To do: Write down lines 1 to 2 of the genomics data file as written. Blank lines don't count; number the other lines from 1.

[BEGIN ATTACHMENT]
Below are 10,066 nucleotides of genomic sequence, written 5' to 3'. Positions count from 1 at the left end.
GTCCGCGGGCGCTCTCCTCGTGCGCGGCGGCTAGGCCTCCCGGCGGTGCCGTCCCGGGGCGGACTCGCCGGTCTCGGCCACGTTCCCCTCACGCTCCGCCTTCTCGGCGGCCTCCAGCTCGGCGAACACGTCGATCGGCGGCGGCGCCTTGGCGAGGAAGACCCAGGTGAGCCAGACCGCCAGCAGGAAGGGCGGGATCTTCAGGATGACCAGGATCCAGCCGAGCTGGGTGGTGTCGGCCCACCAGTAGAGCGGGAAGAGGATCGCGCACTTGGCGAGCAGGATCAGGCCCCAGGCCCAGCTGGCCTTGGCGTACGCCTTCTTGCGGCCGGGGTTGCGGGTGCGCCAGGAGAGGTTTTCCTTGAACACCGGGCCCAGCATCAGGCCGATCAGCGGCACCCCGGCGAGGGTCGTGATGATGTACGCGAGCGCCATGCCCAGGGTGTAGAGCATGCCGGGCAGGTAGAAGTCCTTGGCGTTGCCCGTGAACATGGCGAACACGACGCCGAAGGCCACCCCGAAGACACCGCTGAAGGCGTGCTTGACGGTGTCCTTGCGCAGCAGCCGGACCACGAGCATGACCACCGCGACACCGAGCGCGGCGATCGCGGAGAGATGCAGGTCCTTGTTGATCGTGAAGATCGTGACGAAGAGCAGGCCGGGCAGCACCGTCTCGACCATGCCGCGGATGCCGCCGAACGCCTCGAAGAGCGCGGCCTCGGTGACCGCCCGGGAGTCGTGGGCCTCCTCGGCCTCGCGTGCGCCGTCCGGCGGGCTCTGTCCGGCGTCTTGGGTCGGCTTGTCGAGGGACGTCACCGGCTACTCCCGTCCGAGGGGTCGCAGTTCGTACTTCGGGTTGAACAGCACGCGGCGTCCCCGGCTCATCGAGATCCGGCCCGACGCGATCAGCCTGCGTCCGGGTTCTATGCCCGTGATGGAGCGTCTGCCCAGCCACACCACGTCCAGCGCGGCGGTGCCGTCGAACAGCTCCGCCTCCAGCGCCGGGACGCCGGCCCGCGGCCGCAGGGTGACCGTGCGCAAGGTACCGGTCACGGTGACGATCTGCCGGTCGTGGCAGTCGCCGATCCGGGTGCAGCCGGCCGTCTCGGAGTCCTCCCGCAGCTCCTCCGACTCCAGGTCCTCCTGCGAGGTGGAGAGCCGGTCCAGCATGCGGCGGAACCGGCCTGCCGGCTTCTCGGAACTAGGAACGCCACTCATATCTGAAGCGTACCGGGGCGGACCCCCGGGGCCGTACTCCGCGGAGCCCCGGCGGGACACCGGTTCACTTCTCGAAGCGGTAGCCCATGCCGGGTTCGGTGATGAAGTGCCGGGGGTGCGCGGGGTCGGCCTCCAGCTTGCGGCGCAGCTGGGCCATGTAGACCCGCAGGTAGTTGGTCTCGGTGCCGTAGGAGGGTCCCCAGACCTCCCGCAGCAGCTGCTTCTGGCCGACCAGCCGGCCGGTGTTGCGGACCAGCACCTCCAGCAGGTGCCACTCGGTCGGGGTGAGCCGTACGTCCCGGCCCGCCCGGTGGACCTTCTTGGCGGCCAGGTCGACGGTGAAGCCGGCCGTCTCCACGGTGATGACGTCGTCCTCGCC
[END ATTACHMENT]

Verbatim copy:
Below are 10,066 nucleotides of genomic sequence, written 5' to 3'. Positions count from 1 at the left end.
GTCCGCGGGCGCTCTCCTCGTGCGCGGCGGCTAGGCCTCCCGGCGGTGCCGTCCCGGGGCGGACTCGCCGGTCTCGGCCACGTTCCCCTCACGCTCCGCCTTCTCGGCGGCCTCCAGCTCGGCGAACACGTCGATCGGCGGCGGCGCCTTGGCGAGGAAGACCCAGGTGAGCCAGACCGCCAGCAGGAAGGGCGGGATCTTCAGGATGACCAGGATCCAGCCGAGCTGGGTGGTGTCGGCCCACCAGTAGAGCGGGAAGAGGATCGCGCACTTGGCGAGCAGGATCAGGCCCCAGGCCCAGCTGGCCTTGGCGTACGCCTTCTTGCGGCCGGGGTTGCGGGTGCGCCAGGAGAGGTTTTCCTTGAACACCGGGCCCAGCATCAGGCCGATCAGCGGCACCCCGGCGAGGGTCGTGATGATGTACGCGAGCGCCATGCCCAGGGTGTAGAGCATGCCGGGCAGGTAGAAGTCCTTGGCGTTGCCCGTGAACATGGCGAACACGACGCCGAAGGCCACCCCGAAGACACCGCTGAAGGCGTGCTTGACGGTGTCCTTGCGCAGCAGCCGGACCACGAGCATGACCACCGCGACACCGAGCGCGGCGATCGCGGAGAGATGCAGGTCCTTGTTGATCGTGAAGATCGTGACGAAGAGCAGGCCGGGCAGCACCGTCTCGACCATGCCGCGGATGCCGCCGAACGCCTCGAAGAGCGCGGCCTCGGTGACCGCCCGGGAGTCGTGGGCCTCCTCGGCCTCGCGTGCGCCGTCCGGCGGGCTCTGTCCGGCGTCTTGGGTCGGCTTGTCGAGGGACGTCACCGGCTACTCCCGTCCGAGGGGTCGCAGTTCGTACTTCGGGTTGAACAGCACGCGGCGTCCCCGGCTCATCGAGATCCGGCCCGACGCGATCAGCCTGCGTCCGGGTTCTATGCCCGTGATGGAGCGTCTGCCCAGCCACACCACGTCCAGCGCGGCGGTGCCGTCGAACAGCTCCGCCTCCAGCGCCGGGACGCCGGCCCGCGGCCGCAGGGTGACCGTGCGCAAGGTACCGGTCACGGTGACGATCTGCCGGTCGTGGCAGTCGCCGATCCGGGTGCAGCCGGCCGTCTCGGAGTCCTCCCGCAGCTCCTCCGACTCCAGGTCCTCCTGCGAGGTGGAGAGCCGGTCCAGCATGCGGCGGAACCGGCCTGCCGGCTTCTCGGAACTAGGAACGCCACTCATATCTGAAGCGTACCGGGGCGGACCCCCGGGGCCGTACTCCGCGGAGCCCCGGCGGGACACCGGTTCACTTCTCGAAGCGGTAGCCCATGCCGGGTTCGGTGATGAAGTGCCGGGGGTGCGCGGGGTCGGCCTCCAGCTTGCGGCGCAGCTGGGCCATGTAGACCCGCAGGTAGTTGGTCTCGGTGCCGTAGGAGGGTCCCCAGACCTCCCGCAGCAGCTGCTTCTGGCCGACCAGCCGGCCGGTGTTGCGGACCAGCACCTCCAGCAGGTGCCACTCGGTCGGGGTGAGCCGTACGTCCCGGCCCGCCCGGTGGACCTTCTTGGCGGCCAGGTCGACGGTGAAGCCGGCCGTCTCCACGGTGATGACGTCGTCCTCGCC